Google To Buy A Previously Unknown AI Startup From London


Google is that master of acquisitions.  For the last ten or so years, Google has been purchasing smaller and larger companies in order to have them benefit the technology giant, like when they purchased Motorola in 2011.  Now, it appears that Google will be purchasing an artificial intelligence company based in London called DeepMind for approximately $400 million.  This company was founded by a gaming prodigy and neuroscientist Demis Hassabis, along with two other gentlemen named Shane Legg and Mustafa Suleyman.  DeepMind is still very vague to us… they currently only have a landing page for their website that tells us that they are studying and building algorithms for simulations, electronic commerce and games.  According to reports, it would seem that DeepMind was really interesting in applying artificial intelligence to the e-commerce field, using it as a more intelligent way of recommending products to consumers.  DeepMind was funded majorly by Founders Fund and Horizons Ventures, including investments my some major players such as Skype developer Jaan Tallinn.

The acquisition of DeepMind was confirmed to Re/code by Google, but they refused to officially reveal a price just yet.  This is in large part an artificial intelligence round-up.  Google is clearly looking to gain more people with talent in building artificial intelligence, though as to why we can only guess.  Apparently, Google CEO Larry Page himself spearheaded the deal.  Whether or not Google did this to obtain the whole company or just to get the child prodigy Hassabis remains to be seen, but knowing Google it could really be either thing.  DeepMind is said to have had a team of 50 people and to have successfully obtained over $50 million in funding.  Google has had quite the history with obtaining smaller companies, but generally we can say that things have turned out just fine for them.  From an economic perspective, Google seems to be doing just fine now, so DeepMind is not only gaining access to Google's resources, but also their stable financial situation.  It would seem to me that Google is prepping for some kind of artificial intelligence revamp of what they have going for them.  Perhaps a smarter Google Now?  Maybe preparations for one of their more obscure products, like the Google Self-Driving Car?  Whatever the benefits are, they remain to be seen.  Let us know what you think in the comments!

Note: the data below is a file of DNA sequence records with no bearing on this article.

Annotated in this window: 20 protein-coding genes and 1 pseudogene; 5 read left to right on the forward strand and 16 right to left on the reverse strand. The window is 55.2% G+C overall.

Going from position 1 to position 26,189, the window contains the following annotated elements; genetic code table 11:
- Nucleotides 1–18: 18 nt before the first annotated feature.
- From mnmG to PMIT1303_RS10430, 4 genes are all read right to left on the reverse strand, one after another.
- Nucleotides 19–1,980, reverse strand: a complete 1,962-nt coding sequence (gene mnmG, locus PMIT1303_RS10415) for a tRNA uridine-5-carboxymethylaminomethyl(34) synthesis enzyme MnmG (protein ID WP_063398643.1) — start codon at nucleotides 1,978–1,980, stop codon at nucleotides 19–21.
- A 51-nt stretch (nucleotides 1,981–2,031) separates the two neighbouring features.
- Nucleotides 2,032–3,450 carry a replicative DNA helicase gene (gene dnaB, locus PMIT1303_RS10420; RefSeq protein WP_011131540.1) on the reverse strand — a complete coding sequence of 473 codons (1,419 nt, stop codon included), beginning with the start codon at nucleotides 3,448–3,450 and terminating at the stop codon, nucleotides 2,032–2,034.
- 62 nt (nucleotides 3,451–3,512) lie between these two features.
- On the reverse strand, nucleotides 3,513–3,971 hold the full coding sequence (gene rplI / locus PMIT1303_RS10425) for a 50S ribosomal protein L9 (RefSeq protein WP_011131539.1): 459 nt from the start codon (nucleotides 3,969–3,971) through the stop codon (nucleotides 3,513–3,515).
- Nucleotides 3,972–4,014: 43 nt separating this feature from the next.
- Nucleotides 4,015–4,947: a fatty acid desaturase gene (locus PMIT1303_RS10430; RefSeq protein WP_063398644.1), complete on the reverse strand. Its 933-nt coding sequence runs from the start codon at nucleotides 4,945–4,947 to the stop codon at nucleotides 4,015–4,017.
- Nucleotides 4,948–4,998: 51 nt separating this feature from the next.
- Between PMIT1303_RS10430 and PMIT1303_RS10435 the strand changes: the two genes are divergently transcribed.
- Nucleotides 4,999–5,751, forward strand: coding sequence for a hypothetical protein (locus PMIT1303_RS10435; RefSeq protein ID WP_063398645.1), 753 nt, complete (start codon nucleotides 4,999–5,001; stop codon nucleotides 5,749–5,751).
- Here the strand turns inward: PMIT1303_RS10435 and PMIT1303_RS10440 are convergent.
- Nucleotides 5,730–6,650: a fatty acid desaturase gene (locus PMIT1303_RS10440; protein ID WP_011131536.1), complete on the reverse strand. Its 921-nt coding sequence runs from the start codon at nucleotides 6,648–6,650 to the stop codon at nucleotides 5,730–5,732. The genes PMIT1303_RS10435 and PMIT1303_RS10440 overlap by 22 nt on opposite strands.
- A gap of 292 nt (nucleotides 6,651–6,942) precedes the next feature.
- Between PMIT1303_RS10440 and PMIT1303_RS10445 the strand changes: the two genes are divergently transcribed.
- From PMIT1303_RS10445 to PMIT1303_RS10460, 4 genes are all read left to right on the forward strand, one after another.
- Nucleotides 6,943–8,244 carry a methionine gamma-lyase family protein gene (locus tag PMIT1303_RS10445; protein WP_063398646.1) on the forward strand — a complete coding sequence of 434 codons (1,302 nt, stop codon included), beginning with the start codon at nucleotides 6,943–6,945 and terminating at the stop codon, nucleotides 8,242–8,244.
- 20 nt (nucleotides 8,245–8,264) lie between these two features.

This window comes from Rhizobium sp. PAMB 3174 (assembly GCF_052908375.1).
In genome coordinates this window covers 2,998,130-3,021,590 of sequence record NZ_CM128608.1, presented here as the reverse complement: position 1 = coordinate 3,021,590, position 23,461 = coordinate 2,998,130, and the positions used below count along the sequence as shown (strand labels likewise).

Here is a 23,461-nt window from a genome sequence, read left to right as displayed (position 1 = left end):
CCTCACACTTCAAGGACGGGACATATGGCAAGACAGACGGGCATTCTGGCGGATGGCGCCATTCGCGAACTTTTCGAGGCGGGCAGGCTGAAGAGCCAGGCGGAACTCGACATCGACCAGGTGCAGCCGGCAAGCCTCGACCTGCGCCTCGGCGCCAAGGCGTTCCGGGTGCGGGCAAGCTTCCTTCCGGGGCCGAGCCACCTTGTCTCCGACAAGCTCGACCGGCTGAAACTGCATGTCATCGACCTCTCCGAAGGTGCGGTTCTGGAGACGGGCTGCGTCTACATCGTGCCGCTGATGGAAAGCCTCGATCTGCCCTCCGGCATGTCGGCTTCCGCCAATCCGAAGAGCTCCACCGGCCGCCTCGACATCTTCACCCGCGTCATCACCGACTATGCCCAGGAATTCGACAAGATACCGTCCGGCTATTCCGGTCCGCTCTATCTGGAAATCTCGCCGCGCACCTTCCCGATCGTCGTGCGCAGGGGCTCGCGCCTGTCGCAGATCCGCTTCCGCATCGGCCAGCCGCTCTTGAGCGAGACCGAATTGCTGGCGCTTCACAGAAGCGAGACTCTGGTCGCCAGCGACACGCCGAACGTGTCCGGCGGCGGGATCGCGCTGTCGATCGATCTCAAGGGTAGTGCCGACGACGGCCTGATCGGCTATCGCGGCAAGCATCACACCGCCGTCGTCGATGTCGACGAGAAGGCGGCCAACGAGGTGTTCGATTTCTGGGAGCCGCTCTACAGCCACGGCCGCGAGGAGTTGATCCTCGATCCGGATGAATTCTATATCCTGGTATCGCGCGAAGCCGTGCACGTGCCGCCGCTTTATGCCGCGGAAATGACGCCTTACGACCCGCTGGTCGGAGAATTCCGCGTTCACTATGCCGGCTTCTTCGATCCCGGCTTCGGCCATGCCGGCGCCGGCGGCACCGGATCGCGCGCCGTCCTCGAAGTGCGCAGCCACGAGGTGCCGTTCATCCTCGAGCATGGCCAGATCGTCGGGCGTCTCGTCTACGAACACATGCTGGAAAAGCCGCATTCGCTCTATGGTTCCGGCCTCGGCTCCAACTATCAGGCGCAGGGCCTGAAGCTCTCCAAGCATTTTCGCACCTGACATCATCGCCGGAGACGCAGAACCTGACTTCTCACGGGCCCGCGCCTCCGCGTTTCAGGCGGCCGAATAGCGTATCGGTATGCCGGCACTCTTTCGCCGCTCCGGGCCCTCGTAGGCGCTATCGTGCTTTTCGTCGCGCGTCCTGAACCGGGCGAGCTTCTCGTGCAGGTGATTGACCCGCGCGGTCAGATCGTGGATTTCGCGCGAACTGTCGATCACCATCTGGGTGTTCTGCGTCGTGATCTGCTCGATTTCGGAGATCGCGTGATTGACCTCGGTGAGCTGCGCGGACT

Via:  Android Central
Source:  Re/code

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I am a student at the University of Toledo studying Information Systems, Electronic Commerce, and Instrumental Music with a trumpet specialization. I am fascinated with all aspects of mobile technology, especially the vast possibilities offered via Android. I am currently sporting a Nexus 5 (which is a VAST upgrade from my old Samsung Epic 4G Touch), a Galaxy Note 10.1 2012 Edition, and an Acer C720 Chromebook.

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